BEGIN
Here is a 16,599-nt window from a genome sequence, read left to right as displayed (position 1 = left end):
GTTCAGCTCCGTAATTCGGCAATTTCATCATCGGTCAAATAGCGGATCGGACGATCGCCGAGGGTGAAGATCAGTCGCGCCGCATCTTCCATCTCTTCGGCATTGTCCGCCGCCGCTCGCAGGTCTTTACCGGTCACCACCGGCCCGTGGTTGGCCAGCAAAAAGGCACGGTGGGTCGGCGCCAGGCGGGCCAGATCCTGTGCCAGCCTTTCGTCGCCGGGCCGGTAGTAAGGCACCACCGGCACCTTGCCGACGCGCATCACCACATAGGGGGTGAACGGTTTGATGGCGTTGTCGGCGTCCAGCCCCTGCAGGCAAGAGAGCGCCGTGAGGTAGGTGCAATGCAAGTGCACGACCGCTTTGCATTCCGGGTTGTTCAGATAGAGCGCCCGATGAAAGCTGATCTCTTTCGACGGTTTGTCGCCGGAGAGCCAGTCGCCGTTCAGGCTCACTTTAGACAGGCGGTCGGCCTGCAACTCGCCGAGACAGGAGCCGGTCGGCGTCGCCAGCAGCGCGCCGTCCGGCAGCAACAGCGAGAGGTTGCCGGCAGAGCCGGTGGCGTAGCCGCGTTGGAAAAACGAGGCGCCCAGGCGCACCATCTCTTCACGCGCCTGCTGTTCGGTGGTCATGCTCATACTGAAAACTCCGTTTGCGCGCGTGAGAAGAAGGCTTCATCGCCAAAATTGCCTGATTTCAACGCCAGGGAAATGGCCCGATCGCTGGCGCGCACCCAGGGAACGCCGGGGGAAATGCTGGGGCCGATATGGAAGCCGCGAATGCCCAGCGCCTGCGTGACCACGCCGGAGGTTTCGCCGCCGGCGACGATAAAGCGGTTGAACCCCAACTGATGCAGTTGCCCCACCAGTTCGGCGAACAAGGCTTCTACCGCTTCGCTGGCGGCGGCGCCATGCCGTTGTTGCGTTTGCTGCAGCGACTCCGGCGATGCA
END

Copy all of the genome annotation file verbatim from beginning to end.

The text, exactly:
Here is a 16,599-nt window from a genome sequence, read left to right as displayed (position 1 = left end):
GTTCAGCTCCGTAATTCGGCAATTTCATCATCGGTCAAATAGCGGATCGGACGATCGCCGAGGGTGAAGATCAGTCGCGCCGCATCTTCCATCTCTTCGGCATTGTCCGCCGCCGCTCGCAGGTCTTTACCGGTCACCACCGGCCCGTGGTTGGCCAGCAAAAAGGCACGGTGGGTCGGCGCCAGGCGGGCCAGATCCTGTGCCAGCCTTTCGTCGCCGGGCCGGTAGTAAGGCACCACCGGCACCTTGCCGACGCGCATCACCACATAGGGGGTGAACGGTTTGATGGCGTTGTCGGCGTCCAGCCCCTGCAGGCAAGAGAGCGCCGTGAGGTAGGTGCAATGCAAGTGCACGACCGCTTTGCATTCCGGGTTGTTCAGATAGAGCGCCCGATGAAAGCTGATCTCTTTCGACGGTTTGTCGCCGGAGAGCCAGTCGCCGTTCAGGCTCACTTTAGACAGGCGGTCGGCCTGCAACTCGCCGAGACAGGAGCCGGTCGGCGTCGCCAGCAGCGCGCCGTCCGGCAGCAACAGCGAGAGGTTGCCGGCAGAGCCGGTGGCGTAGCCGCGTTGGAAAAACGAGGCGCCCAGGCGCACCATCTCTTCACGCGCCTGCTGTTCGGTGGTCATGCTCATACTGAAAACTCCGTTTGCGCGCGTGAGAAGAAGGCTTCATCGCCAAAATTGCCTGATTTCAACGCCAGGGAAATGGCCCGATCGCTGGCGCGCACCCAGGGAACGCCGGGGGAAATGCTGGGGCCGATATGGAAGCCGCGAATGCCCAGCGCCTGCGTGACCACGCCGGAGGTTTCGCCGCCGGCGACGATAAAGCGGTTGAACCCCAACTGATGCAGTTGCCCCACCAGTTCGGCGAACAAGGCTTCTACCGCTTCGCTGGCGGCGGCGCCATGCCGTTGTTGCGTTTGCTGCAGCGACTCCGGCGATGCA